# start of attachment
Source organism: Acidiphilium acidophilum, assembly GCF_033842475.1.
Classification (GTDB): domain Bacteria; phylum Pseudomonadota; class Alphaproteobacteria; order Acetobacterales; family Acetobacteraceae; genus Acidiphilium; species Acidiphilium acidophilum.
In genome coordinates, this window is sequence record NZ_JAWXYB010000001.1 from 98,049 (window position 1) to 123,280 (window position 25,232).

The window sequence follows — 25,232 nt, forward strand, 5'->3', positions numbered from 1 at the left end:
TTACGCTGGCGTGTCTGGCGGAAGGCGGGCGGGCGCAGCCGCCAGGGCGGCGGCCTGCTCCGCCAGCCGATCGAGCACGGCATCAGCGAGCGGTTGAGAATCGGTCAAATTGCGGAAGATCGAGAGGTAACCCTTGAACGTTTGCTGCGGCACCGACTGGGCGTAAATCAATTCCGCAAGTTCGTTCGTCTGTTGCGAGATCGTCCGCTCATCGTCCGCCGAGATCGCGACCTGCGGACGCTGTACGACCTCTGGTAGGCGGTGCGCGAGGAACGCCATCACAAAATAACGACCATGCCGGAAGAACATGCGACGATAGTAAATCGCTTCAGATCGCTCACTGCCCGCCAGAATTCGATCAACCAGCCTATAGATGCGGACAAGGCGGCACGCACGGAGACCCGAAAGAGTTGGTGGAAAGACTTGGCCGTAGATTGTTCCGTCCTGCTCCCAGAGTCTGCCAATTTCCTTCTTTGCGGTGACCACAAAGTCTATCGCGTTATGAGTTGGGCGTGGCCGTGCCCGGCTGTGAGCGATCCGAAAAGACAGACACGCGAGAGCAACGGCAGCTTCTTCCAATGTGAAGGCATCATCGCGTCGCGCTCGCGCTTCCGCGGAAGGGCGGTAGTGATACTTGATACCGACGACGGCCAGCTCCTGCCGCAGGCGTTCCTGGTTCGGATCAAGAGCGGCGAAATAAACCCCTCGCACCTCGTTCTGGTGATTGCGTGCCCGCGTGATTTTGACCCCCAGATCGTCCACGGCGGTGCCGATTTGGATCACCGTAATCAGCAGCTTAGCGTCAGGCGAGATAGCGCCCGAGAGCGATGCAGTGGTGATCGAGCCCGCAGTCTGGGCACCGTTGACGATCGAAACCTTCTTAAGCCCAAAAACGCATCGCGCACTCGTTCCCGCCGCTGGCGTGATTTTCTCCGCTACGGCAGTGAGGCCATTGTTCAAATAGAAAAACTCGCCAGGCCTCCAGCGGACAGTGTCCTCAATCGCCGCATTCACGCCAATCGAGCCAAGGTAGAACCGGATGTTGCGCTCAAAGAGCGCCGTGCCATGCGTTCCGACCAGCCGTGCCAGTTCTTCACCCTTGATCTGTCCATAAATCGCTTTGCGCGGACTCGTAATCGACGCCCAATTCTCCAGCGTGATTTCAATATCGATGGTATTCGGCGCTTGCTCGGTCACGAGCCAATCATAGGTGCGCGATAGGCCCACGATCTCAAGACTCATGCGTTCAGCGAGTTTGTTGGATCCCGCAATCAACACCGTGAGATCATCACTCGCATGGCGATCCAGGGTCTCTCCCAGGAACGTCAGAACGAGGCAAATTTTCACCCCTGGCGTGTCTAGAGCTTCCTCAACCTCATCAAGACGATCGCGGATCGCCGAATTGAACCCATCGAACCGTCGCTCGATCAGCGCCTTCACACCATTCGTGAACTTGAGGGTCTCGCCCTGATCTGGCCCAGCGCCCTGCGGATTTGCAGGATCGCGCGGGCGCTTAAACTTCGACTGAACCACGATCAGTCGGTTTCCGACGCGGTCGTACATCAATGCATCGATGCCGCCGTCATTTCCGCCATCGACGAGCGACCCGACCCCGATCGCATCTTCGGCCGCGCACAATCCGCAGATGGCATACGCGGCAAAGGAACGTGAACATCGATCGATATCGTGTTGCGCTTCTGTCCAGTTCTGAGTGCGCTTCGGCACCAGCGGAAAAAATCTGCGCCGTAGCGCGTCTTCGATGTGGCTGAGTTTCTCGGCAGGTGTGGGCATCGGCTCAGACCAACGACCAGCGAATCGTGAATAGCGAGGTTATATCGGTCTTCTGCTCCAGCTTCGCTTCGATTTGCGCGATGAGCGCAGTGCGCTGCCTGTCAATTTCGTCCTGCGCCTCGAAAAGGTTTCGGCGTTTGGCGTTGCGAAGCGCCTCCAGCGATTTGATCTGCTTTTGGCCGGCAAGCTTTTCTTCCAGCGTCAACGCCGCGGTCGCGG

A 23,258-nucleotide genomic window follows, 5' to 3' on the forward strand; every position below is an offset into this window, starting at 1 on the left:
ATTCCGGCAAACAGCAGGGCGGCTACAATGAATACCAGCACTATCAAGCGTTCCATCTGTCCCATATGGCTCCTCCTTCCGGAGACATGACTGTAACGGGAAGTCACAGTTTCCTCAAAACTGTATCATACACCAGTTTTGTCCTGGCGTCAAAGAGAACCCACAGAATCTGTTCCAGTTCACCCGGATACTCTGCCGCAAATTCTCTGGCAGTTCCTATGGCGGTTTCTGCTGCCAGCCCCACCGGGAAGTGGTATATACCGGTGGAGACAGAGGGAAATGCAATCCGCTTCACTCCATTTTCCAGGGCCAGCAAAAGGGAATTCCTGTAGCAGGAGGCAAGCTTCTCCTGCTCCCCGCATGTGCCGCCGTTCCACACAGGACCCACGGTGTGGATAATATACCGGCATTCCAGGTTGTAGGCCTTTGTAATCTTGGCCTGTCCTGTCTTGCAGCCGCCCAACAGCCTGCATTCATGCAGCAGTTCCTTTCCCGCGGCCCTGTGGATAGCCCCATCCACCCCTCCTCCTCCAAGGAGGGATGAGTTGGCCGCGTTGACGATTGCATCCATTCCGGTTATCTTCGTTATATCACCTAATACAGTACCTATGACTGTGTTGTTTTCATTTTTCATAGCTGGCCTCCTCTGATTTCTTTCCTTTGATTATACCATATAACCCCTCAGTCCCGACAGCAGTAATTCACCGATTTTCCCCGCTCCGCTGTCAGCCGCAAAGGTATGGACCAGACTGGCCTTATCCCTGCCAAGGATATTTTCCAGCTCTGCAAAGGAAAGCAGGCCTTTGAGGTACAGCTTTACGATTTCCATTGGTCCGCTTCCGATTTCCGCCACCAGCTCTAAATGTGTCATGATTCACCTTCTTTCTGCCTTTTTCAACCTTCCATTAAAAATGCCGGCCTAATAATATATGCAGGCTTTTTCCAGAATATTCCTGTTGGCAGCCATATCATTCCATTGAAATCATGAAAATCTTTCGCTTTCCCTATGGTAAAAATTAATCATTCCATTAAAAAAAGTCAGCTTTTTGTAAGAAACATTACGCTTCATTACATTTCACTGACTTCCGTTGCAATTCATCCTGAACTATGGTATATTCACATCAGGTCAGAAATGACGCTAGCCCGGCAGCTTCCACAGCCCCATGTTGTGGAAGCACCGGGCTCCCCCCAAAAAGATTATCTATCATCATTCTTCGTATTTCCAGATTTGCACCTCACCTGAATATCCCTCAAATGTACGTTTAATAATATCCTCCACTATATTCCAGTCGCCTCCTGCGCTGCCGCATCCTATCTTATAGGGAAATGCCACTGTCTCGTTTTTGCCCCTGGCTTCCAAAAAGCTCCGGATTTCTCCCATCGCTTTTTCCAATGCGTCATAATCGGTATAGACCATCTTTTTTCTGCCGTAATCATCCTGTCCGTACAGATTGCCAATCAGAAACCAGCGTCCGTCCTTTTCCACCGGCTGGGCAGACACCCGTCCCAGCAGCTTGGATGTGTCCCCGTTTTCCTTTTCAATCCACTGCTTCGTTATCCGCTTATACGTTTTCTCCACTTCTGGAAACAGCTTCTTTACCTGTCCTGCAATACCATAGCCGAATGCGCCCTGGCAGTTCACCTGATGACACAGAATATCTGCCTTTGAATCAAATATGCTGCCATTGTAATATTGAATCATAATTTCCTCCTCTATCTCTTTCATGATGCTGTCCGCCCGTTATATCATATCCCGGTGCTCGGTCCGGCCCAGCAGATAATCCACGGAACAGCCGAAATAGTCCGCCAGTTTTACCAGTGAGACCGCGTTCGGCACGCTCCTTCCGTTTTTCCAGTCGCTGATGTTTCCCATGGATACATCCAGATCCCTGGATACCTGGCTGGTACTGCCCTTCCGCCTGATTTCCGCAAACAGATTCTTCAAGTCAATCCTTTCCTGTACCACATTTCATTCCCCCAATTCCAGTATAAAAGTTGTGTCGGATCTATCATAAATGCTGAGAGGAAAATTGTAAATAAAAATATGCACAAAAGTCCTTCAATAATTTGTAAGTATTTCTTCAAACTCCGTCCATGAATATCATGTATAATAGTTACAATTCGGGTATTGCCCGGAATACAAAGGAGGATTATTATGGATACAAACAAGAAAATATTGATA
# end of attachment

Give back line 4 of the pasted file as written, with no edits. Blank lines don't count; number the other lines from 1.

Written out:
The window sequence follows — 25,232 nt, forward strand, 5'->3', positions numbered from 1 at the left end: